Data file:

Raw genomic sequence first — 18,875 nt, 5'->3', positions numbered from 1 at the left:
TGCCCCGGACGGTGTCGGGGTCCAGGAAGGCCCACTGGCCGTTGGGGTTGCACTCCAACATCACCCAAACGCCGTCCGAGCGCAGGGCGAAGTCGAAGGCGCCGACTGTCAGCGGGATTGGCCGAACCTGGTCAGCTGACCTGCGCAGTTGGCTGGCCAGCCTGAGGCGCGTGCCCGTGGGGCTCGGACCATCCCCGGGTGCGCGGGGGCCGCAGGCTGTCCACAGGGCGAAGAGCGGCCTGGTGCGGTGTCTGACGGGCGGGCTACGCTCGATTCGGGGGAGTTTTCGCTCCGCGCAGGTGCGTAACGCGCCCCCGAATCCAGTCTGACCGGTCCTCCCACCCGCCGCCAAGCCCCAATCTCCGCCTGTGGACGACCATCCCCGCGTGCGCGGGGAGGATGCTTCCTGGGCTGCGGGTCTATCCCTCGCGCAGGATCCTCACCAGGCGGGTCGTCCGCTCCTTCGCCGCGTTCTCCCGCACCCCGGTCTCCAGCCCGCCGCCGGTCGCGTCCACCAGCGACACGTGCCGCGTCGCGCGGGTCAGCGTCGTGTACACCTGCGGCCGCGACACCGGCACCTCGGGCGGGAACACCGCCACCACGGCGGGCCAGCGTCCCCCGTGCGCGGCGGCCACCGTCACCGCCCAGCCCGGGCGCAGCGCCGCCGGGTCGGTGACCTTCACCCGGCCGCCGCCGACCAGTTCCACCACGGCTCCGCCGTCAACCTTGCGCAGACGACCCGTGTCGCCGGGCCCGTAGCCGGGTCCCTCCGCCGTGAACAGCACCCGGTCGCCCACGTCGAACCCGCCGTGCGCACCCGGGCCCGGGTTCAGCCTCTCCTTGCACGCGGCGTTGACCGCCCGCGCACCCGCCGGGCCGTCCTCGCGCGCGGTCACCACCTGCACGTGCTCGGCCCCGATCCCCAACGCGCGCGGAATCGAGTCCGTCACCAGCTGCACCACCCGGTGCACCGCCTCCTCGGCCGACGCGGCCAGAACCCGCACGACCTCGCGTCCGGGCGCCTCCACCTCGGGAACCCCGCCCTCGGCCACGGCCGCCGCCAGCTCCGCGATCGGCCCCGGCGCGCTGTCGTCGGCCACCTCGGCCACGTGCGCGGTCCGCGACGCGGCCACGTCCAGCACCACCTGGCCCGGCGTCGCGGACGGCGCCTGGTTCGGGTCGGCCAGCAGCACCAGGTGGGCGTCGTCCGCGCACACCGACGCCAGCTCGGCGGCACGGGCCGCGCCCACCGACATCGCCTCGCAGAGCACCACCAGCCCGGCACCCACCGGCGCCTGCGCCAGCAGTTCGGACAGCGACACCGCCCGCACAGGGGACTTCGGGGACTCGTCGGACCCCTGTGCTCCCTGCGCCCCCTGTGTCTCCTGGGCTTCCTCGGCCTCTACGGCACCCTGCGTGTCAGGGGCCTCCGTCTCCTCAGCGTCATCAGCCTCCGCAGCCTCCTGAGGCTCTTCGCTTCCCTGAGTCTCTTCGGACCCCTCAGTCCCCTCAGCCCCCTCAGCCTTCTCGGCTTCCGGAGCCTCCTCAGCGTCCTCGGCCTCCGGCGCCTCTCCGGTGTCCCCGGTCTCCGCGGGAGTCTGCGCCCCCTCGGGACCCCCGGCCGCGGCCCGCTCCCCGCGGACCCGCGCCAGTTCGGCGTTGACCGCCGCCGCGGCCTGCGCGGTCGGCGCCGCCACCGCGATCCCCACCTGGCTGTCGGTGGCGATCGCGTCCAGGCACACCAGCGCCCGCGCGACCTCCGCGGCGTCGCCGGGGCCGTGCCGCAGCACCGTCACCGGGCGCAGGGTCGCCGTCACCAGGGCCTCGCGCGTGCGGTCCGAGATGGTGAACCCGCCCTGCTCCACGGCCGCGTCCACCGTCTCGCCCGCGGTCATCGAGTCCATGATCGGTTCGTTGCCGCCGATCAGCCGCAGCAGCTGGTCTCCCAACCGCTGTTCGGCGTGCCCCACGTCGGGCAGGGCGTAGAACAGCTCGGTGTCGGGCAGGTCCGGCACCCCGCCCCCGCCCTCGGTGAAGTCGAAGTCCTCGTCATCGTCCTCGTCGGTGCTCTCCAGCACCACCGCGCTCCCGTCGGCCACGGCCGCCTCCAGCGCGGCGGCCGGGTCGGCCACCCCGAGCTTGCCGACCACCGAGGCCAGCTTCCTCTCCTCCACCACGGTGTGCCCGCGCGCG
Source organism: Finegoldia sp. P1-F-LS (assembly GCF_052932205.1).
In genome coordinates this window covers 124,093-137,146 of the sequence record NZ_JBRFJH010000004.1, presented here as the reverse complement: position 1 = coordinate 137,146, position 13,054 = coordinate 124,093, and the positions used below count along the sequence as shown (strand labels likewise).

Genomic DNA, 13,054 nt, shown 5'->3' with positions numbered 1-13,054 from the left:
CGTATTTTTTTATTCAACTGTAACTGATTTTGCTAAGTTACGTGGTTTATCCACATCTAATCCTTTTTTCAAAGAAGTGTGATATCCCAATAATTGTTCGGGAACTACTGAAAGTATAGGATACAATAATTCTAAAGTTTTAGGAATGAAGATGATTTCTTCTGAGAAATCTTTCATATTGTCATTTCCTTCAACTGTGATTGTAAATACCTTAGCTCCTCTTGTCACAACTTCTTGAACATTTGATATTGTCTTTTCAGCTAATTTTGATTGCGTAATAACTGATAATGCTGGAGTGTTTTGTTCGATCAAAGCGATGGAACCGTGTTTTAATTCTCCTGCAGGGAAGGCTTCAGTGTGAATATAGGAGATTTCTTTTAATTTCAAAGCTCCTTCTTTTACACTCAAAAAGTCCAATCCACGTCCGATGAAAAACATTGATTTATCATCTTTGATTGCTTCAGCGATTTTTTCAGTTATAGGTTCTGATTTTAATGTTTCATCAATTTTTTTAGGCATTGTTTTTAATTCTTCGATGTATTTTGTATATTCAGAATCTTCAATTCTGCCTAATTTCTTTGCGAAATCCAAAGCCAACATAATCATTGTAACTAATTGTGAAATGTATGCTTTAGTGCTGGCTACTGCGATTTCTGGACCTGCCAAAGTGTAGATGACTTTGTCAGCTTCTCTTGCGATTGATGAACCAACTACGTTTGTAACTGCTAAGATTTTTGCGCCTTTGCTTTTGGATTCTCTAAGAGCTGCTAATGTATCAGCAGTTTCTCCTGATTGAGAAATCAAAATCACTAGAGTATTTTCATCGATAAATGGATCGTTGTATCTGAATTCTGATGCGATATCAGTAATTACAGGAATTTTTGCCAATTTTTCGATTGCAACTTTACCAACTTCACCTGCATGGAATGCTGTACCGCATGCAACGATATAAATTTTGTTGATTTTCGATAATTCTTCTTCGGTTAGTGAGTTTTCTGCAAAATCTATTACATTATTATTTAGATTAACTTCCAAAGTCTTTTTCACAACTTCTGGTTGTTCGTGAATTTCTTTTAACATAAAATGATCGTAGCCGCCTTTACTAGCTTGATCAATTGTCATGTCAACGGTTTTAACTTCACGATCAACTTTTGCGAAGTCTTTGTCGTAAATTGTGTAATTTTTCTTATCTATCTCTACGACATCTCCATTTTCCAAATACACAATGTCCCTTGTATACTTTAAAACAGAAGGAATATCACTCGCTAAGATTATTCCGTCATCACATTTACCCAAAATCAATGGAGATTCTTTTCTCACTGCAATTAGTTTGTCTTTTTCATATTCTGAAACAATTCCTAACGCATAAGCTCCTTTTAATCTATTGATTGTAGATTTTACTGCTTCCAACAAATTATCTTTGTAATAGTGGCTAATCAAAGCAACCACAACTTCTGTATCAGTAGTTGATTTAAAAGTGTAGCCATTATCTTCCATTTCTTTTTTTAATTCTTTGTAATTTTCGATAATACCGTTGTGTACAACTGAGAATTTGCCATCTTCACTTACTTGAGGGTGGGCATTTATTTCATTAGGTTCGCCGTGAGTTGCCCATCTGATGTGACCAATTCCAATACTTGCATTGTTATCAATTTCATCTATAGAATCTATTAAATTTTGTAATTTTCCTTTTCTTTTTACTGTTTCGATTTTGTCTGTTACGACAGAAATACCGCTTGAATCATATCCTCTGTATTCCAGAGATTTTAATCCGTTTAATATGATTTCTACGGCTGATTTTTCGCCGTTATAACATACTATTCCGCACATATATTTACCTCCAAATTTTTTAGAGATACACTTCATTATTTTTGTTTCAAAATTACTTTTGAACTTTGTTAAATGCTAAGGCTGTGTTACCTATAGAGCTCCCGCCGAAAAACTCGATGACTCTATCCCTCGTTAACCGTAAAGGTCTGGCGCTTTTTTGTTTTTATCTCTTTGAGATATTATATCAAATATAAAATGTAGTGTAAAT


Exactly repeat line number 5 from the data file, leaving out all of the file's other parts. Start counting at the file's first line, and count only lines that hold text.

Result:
Genomic DNA, 13,054 nt, shown 5'->3' with positions numbered 1-13,054 from the left: